Attorney-at-Law

THE TELETUBBY’S TALE

In Uncategorized on 07/29/2021 at 17:52

I’m sure readers have awaited as eagerly as I some Tax Court learning about unreimbursed employee business deductions in the Age of Teletubby, those employees working remotely, especially from home. And while the Tax Cuts and Jobs Act of 2017 put paid to the 2% Misc from and including 1/1/2018, there remain back years in the pipeline. Besides, who knows? Congress might actually deal with this some day (don’t bet large bucks).

In this Age of COVID, I saw some performing artists do split-screen Hollywood Squares type television performances from home. The adjustment remains for them and for certain disabled persons and fee-based-compensated gov’t workers locked out of their offices. So unreimbursed employee expenses isn’t entirely a dead letter.

So CSTJ Lewis (“Now Where Have I Heard That Name Before?”) Carluzzo has some small-claimer don’t-quote-me sidelights for Leila Saedian,  2021 T.C. Sum. Op. 23, filed 7/29/21.

Leila was an account exec with Coca Cola in CA. She had no office, and her terms of employment required her and her fellow Coke teletubbies to have “a remote office location where they can work safely without interruption, distraction, or undo (sic) risk of injury to self or third parties, and with reliable phone and internet access.” 2021 T. C. Sum. Op. 23, at p. 3, footnote 4.

Leila had to travel to customers, but Coke had a reimbursement policy that covered most expenses, so Leila’s car, food, and office supplies deductions are disallowed.

Leila does get home office, as she turned one of the two bedrooms in her 1288 sq. ft. flat into an office. But how she got her numbers baffles CSTJ Lew.

“According to petitioner, 33% of her apartment was used as her office. We are at a loss with respect to how petitioner arrived at that percentage. She was unsure of the dimensions of the bedroom used as her office but roughly estimated it to be 300 square feet. Simple math reduces the percentage to 23%, and from the photographs submitted into evidence, we suspect that the office/bedroom might have been smaller than that.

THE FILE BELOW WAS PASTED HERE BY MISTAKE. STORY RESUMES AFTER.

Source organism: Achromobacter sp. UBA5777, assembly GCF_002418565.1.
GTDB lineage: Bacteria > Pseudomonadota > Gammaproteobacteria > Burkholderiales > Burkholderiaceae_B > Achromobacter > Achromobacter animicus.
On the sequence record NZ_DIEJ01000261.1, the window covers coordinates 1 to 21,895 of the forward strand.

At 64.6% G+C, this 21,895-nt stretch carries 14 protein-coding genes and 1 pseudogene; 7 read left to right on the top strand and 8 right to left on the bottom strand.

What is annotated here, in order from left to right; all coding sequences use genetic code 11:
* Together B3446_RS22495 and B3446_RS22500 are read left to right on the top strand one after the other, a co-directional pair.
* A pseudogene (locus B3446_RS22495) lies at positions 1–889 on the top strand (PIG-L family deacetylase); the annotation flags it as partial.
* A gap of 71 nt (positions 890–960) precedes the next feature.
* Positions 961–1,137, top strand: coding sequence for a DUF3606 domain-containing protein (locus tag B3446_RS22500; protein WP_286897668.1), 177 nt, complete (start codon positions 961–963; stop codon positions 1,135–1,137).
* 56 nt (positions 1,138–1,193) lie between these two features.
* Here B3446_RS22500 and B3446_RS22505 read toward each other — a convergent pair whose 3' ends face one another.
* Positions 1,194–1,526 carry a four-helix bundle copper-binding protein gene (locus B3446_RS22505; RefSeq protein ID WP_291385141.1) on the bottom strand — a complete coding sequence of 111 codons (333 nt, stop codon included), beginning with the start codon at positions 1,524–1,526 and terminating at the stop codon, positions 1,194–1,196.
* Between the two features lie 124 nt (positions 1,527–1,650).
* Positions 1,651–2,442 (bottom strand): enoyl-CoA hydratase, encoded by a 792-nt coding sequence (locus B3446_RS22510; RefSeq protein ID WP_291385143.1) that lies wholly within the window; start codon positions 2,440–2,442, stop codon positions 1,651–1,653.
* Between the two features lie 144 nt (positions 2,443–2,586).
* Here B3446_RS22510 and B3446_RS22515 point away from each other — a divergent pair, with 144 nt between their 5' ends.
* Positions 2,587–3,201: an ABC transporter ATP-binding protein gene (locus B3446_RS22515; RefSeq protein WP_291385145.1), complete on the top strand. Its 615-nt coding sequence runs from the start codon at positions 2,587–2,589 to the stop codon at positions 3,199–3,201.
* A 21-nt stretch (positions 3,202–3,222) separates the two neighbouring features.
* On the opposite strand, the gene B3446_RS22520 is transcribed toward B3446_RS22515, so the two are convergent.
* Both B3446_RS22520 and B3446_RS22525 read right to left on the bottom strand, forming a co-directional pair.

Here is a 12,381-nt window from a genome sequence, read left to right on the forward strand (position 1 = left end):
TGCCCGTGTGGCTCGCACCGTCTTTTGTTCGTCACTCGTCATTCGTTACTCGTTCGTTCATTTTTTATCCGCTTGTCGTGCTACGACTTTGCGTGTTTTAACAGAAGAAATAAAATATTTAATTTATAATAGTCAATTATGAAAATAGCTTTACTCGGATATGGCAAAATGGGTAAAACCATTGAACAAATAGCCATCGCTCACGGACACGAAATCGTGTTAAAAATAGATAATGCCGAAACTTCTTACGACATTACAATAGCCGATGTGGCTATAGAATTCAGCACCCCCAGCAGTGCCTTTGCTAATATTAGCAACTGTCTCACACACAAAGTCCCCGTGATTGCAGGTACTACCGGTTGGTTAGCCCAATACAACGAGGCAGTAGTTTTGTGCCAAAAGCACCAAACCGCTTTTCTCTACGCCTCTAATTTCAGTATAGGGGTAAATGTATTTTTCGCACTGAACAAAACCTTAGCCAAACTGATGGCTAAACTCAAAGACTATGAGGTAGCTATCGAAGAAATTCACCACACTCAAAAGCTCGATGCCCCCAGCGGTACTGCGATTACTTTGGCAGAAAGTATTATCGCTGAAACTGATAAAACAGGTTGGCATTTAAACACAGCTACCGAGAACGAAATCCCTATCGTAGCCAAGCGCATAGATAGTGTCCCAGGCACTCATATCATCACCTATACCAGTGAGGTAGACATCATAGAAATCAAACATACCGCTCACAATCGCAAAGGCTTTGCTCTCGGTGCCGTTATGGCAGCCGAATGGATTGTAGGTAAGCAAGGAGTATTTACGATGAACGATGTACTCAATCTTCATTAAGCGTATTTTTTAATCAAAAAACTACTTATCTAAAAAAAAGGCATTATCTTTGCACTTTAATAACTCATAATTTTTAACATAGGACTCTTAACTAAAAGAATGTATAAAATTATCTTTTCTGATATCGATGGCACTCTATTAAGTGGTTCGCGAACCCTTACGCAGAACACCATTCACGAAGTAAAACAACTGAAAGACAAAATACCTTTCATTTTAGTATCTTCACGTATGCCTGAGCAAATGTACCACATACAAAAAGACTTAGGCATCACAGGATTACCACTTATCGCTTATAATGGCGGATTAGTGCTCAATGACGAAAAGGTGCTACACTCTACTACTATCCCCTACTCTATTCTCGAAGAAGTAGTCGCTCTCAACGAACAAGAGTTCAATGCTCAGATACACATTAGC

“All things considered, we estimate and find that petitioner used 20% of the apartment for her home office.” 2021 T. C. Sum. Op. 23, at p. 9 (footnote omitted).

CSTJ Lew allows Leila the 20% of rent, but notes she didn’t claim anything for renters’ insurance.  Does renters’ insurance cover a commercial use like a home office? Mine doesn’t, except for minor, occasional.

Coke required Leila to maintain her own internet and cellphone at her own expense, so she does get her cellphone and internet, although CSTJ Lew revives a 1913 comic monologue to do a Cohan on the telephone (sorry, guys).

“Petitioner’s records substantiate that the internet and cell phone expenses have been paid. Petitioner testified that her internet was used 85-90% for business purposes, but she did not distinguish between business and personal use with respect to her cell phone. We consider it reasonable that 75% of petitioner’s internet and cell phone use was related to her employment with Coca-Cola, and therefore she is entitled to a $1,728.75 deduction for internet and cell phone expenses.” 2021 T. C. Sum. Op. 23, at pp. 10-11. (Citations omitted).

Leila loses her medicals (less than 10% AGI) and charitables (no receipts). IRS does concede the chops.

I note that, although only $7K is at issue, Leila managed to secure the assistance of a “prestigious law firm” in the Brentwood Wilshire area. Well played, Mr. C.

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